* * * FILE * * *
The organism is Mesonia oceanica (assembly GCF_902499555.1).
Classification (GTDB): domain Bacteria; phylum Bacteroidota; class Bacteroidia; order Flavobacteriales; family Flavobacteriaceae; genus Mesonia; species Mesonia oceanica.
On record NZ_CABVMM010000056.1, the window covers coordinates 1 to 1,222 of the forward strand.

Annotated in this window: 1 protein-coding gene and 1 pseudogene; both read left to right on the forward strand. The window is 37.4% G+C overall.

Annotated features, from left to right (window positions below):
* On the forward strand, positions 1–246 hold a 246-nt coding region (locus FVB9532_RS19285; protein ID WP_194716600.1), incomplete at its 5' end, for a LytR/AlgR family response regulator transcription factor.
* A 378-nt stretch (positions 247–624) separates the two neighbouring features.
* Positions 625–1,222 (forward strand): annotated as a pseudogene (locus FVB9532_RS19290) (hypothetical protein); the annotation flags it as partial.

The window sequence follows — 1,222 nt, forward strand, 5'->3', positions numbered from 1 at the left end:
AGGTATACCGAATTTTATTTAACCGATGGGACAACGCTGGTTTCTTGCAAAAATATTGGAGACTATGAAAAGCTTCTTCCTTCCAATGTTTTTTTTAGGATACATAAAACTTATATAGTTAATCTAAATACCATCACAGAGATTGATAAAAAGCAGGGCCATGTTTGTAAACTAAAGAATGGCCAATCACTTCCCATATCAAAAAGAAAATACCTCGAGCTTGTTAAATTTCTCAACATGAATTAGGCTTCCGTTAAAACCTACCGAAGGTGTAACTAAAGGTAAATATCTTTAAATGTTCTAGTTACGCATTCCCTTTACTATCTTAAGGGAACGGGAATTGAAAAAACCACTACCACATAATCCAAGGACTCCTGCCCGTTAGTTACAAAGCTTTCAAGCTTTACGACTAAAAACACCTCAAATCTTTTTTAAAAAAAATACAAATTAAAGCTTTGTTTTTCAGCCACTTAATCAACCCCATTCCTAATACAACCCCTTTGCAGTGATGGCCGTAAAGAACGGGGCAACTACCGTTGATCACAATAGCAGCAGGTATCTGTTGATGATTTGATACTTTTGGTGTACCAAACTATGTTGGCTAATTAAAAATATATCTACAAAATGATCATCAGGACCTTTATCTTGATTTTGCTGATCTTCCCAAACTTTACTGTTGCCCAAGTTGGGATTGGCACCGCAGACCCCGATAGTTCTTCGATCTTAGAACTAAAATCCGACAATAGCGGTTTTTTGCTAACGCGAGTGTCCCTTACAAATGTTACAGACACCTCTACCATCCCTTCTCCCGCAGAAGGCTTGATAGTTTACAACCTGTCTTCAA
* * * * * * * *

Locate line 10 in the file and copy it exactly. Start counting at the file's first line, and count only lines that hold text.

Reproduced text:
AGGTATACCGAATTTTATTTAACCGATGGGACAACGCTGGTTTCTTGCAAAAATATTGGAGACTATGAAAAGCTTCTTCCTTCCAATGTTTTTTTTAGGATACATAAAACTTATATAGTTAATCTAAATACCATCACAGAGATTGATAAAAAGCAGGGCCATGTTTGTAAACTAAAGAATGGCCAATCACTTCCCATATCAAAAAGAAAATACCTCGAGCTTGTTAAATTTCTCAACATGAATTAGGCTTCCGTTAAAACCTACCGAAGGTGTAACTAAAGGTAAATATCTTTAAATGTTCTAGTTACGCATTCCCTTTACTATCTTAAGGGAACGGGAATTGAAAAAACCACTACCACATAATCCAAGGACTCCTGCCCGTTAGTTACAAAGCTTTCAAGCTTTACGACTAAAAACACCTCAAATCTTTTTTAAAAAAAATACAAATTAAAGCTTTGTTTTTCAGCCACTTAATCAACCCCATTCCTAATACAACCCCTTTGCAGTGATGGCCGTAAAGAACGGGGCAACTACCGTTGATCACAATAGCAGCAGGTATCTGTTGATGATTTGATACTTTTGGTGTACCAAACTATGTTGGCTAATTAAAAATATATCTACAAAATGATCATCAGGACCTTTATCTTGATTTTGCTGATCTTCCCAAACTTTACTGTTGCCCAAGTTGGGATTGGCACCGCAGACCCCGATAGTTCTTCGATCTTAGAACTAAAATCCGACAATAGCGGTTTTTTGCTAACGCGAGTGTCCCTTACAAATGTTACAGACACCTCTACCATCCCTTCTCCCGCAGAAGGCTTGATAGTTTACAACCTGTCTTCAA